Root Canals

Root canal treatments are used to

repair teeth that are decayed or infected.

Root canal procedures involve the removal

of the nerve and pulp in order to clean and

seal the inside of the tooth. If decayed or

infected teeth are not treated with a root

canal, the surrounding tissue may become

infected.

 

A “root canal” is the natural cavity located in the center of a tooth. Within the root canal is the nerve of the tooth along with a soft area called the pulp.

 

The nerve of a tooth is not important to the tooth’s function. Its only purpose is to sense for cold or hot. The lack of a tooth’s nerve will not affect its function or health.

 

If the nerve tissue or pulp of a tooth is damaged, it is broken down, allowing bacteria to multiply inside the tooth. Bacteria can cause infections or an abscessed (pus-filled) tooth. An untreated infected root canal may cause swelling throughout the face, loss of bone near the root, and/or drainage problems, sometimes creating a hole through the side of a tooth or through the cheek.

 

Severe tooth pain when chewing or from pressure, sensitivity or pain from hot or cold temperatures after the hot or cold is removed, darkening of the tooth, or swelling or pimples of gums can all be signs that you may need a root canal treatment.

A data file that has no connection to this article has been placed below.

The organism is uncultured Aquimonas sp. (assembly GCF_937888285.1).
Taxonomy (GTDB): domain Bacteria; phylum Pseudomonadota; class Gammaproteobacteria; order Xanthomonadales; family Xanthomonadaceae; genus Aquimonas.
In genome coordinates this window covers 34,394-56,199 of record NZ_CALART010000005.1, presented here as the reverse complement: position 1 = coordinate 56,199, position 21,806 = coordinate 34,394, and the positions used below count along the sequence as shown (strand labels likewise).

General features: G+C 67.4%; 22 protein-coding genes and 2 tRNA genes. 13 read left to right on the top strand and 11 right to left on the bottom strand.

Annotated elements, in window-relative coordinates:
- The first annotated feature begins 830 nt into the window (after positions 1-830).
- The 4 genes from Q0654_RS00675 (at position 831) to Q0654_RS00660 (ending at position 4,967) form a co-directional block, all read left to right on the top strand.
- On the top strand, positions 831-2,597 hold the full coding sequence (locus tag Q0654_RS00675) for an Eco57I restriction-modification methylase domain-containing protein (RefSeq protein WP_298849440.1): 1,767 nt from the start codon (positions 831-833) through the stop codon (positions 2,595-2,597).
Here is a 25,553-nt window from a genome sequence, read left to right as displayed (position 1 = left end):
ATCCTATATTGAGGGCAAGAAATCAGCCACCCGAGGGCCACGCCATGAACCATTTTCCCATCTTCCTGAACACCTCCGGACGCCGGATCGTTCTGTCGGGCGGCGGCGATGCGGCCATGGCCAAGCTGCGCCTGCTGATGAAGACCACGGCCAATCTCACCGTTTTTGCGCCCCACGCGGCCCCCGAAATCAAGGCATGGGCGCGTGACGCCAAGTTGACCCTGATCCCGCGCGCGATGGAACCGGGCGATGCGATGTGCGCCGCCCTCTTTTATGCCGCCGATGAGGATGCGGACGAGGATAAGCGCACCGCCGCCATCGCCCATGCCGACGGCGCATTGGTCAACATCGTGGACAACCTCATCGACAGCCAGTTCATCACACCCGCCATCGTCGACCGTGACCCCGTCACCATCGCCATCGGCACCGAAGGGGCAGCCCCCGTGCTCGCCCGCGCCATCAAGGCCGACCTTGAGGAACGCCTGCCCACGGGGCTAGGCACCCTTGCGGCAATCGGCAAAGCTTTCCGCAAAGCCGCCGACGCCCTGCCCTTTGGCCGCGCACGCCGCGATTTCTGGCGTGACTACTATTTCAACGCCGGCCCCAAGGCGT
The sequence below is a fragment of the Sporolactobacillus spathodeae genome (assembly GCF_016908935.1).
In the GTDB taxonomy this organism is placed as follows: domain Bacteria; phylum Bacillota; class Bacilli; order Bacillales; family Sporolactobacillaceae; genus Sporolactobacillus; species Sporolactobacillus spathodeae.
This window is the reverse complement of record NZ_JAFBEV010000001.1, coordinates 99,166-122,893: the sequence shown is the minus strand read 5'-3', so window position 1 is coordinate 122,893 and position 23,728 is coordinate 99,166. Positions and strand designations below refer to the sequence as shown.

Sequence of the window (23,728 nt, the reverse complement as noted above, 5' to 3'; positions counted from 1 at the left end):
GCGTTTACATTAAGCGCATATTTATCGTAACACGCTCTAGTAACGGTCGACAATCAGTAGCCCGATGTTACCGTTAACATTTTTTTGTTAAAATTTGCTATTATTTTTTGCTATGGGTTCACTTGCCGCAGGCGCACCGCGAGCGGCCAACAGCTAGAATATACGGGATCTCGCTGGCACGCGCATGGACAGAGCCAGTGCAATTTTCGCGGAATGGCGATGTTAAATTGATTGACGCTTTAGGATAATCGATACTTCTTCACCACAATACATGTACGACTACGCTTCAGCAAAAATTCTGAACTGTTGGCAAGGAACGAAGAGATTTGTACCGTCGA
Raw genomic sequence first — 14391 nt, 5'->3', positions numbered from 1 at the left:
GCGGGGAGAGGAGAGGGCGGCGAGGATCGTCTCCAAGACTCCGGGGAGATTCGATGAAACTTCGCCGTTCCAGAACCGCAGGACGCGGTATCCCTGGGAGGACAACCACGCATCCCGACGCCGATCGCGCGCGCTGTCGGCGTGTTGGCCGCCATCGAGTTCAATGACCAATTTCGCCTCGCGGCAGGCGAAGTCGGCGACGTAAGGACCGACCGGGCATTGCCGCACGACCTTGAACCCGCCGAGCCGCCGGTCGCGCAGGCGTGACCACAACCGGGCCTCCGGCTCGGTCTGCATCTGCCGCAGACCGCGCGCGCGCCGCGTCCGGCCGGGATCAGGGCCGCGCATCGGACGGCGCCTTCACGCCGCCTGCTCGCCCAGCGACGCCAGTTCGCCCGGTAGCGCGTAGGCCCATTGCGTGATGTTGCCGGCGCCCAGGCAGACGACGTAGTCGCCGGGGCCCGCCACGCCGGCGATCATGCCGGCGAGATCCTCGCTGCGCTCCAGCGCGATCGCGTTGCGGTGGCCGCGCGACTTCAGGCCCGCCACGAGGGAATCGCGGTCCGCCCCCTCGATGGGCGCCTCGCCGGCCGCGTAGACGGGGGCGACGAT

At the beginning of the procedure, an X-ray is taken to reveal the root canals’ shape and to find possible signs of infection of the surrounding bone. Usually, the dentist will numb the area using anesthesia even if the nerve is dead.

 

The dentist will then place a sheet of rubber around the tooth in order to keep it dry. A hole is then drilled into the tooth in order for the pulp, bacteria, dead nerve tissue, and other fragments to be removed. The harmful material is removed with root canal files, which scrub the inner sides of the tooth. Water and sodium hypochlorite is used to wash away smaller pieces. Depending on the condition of the tooth, the dentist may either seal the tooth immediately or allow a full week to pass before doing so. If time is needed before the tooth is sealed, the dentist will place a filling in the hole to prevent anything from entering it.

 

The next step involves filling the interior of the tooth with a special paste. A rubber compound is also applied in the root canal. A filling is also placed in the drill hole. A crown or post may also be placed on the tooth to restore it and prevent it from being damaged.

 

While root canal procedures are known to cause a great deal of pain, many patients report that the process is no more painful than having a filling placed. There may be sensitivity in the tooth after the procedure has been completed, which can often be controlled by pain medications. It is best to avoid chewing on the repaired tooth for a while after.

© 2019 by Anthony N.

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